How Do I Know If I Have A Sex Allergy?

Our bodies can react badly to many different things. You might not be able to eat certain things, such as gluten or dairy, because of an intolerance. You might even find that spring brings problems as hay fever kicks in. These allergies can have a huge impact on your life… and there are plenty of other things you can be allergic to.

Man with a hangover lying in a hotel bed with sexy woman in a black underwear

Believe it or not, sex is one of those things. You might have a sex allergy and be putting it down to stress at work or simply another type of allergy. So how can you tell the difference between a sex allergy and other types of allergies?

Dealing with allergies during sex

I’m sure that, at some point or another, we’ve all had a bad reaction during a sex session. For me, it was when my partner at the time decided that they would give me an all-over sensual massage. Rather than getting body oil, they simply used a body lotion they’d bought for cheap.

Their hands went wandering, as they do, and suddenly everything burned. It was painful. For a long time afterwards I was sore, red, and tender. Thankfully my reaction wasn’t too bad, but it was an important lesson to learn. Our body might not always reactive positively to things we do.

If you believe that you are having an allergic reaction during sex, the first thing that you should do is stop what you are doing. You might think that you can just ride it out, but this can often make things worse. Give your body a break and then address the issue properly, keeping an eye on what is going on. If you are at all uncertain, talk to a medical professional for advice on what to do.

An allergic reaction during sex is very possible
Original source: Shape

Confusing sex allergies with other allergies

One of the big issues for sex allergy sufferers is that their allergy is often confused with others. A large number of those dealing with an allergy to sex find that they are misdiagnosed with a number of different allergies before sex itself even get mentioned.

For example, the following might be suggested. A latex allergy, meaning a change in the condoms that you use. A bad reaction to lube, which requires experimenting with many different lubes to find the right one for you. Even an allergy to sperm or vaginal fluid might be the apparent cause of your discomfort.

Sometimes, however, you might find that your reaction isn’t seen as an allergic reaction. You might be told that you have an STI or an STD. Vaginitis (inflammation of the vagina), thrush, and all kinds of other theories might be put out there. So getting someone to say “you have an allergy to sex” is a challenge.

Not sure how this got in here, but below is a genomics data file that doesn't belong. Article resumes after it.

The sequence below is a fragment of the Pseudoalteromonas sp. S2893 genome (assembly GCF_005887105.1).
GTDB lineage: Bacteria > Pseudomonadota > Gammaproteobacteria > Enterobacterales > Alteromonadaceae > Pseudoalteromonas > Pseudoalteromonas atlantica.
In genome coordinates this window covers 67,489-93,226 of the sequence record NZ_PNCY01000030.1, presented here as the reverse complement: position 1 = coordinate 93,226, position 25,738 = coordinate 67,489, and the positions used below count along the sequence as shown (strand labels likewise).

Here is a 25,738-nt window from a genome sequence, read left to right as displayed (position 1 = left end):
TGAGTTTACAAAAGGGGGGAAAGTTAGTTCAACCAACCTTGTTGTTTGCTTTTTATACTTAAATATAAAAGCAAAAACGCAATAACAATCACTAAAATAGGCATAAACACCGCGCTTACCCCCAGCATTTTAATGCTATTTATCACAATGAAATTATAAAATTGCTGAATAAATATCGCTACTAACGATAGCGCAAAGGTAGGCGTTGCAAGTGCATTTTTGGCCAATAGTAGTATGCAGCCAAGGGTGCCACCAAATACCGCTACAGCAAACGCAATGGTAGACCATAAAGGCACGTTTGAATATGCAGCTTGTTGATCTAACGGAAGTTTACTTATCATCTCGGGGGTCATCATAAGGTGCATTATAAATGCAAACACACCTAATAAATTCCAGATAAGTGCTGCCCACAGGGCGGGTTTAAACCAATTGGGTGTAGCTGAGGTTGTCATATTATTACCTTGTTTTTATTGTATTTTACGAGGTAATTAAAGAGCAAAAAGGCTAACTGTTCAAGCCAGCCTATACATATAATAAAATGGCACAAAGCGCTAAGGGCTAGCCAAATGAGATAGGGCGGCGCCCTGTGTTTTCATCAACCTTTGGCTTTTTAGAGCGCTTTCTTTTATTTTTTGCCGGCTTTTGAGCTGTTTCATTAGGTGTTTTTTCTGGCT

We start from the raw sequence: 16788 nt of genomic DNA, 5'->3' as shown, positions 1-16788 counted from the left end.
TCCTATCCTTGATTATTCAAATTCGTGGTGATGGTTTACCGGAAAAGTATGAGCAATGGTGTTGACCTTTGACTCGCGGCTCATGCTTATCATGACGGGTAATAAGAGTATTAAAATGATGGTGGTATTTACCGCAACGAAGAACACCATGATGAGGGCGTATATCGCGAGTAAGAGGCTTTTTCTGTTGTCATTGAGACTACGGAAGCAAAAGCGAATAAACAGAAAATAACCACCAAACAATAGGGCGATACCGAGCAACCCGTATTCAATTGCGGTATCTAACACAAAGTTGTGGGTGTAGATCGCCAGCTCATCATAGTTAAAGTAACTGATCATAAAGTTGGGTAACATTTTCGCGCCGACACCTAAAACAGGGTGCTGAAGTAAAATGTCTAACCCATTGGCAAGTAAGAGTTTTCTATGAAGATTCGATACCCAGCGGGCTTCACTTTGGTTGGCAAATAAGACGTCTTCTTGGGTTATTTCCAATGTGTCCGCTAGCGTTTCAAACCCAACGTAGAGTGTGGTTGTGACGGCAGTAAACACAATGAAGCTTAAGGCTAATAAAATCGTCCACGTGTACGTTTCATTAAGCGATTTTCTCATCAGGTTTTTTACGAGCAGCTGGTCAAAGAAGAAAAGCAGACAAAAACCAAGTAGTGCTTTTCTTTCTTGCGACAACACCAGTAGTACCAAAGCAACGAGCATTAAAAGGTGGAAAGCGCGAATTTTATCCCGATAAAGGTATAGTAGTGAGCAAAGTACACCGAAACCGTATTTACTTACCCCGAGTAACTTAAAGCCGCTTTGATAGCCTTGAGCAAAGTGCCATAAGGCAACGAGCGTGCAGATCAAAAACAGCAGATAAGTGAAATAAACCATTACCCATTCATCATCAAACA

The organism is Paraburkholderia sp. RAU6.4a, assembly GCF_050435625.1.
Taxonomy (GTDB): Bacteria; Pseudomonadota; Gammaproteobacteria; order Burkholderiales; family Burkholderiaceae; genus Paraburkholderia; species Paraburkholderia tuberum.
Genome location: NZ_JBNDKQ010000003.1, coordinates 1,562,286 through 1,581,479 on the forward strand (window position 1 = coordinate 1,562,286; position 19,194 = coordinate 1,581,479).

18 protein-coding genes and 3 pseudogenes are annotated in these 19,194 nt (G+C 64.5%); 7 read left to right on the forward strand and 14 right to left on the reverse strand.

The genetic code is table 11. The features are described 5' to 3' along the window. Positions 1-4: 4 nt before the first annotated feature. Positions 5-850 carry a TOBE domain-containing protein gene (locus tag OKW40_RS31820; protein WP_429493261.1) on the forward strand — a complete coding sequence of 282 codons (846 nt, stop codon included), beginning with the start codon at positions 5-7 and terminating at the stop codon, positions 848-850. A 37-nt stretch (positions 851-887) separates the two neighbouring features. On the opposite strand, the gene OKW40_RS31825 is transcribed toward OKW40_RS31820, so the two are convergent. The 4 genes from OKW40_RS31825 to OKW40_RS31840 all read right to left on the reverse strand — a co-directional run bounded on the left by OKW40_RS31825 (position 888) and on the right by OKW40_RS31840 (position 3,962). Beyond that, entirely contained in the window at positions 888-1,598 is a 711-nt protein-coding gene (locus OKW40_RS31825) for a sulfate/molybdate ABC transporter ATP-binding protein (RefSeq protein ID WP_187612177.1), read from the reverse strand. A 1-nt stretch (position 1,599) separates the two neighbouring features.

Your doctor might get confused about your allergy
Original source: Rebloggy

How do you know if you’re allergic?

Getting a proper diagnosis when you feel you have had an allergic reaction during sex is important. The red rash, itching, and pain need to be treated properly. However, what can you do if it might be your partner or even sex itself that you are allergic to?

First of all, you need to look out for the symptoms. These might differ from person to person, but if you experience a combination of these, you should talk to your doctor:

– Wheezing
– Itching
– Hives
– Swelling
– Vaginal Burning
– Blistering
– Chest tightness
– Diarrhoea
– Vomiting
– Loss of consciousness
– Complete circulatory collapse

These symptoms can stick around for a long time. It isn’t always a case of taking a tablet and watching as they go away. It can take some people weeks to heal and recover from their reaction, hence why knowing what is happening to you is so important.

Believe it or not, having a sex allergy is possible
Original source: BuzzFeed

Coping with your sex allergy

If you have a sex allergy it can put a huge strain on your relationships. You might love having sex but find that pain and irritation are just things that you have to deal with. It can be frustrating, and so you might have to come up with your own coping strategies to deal with it.

Some find that using the right kind of condoms can help. Others state that desensitisation can help, but it isn’t successful for everyone. You’ll need to work out a good method for you, which can take some time.

Have you ever had an allergic reaction during sex? How did you deal with it? Let us know by leaving a comment in the box below and joining in the discussion.

Lara Mills
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Lara Mills

Lara Mills is a writer who has four years of sex industry expertise behind her. Since she entered the adult industry, she has worked on the Escort Advertising forums, before moving into her current role three years ago.

Since then she has gained a fine reputation with her blogs on sex advice, sexual health and amusing news stories from around the globe. She is also a campaigner for the rights of sex workers from all over the world.

In her spare time, Lara keeps herself active by going running, and is something of a film buff. She also loves to go travelling.
Lara Mills
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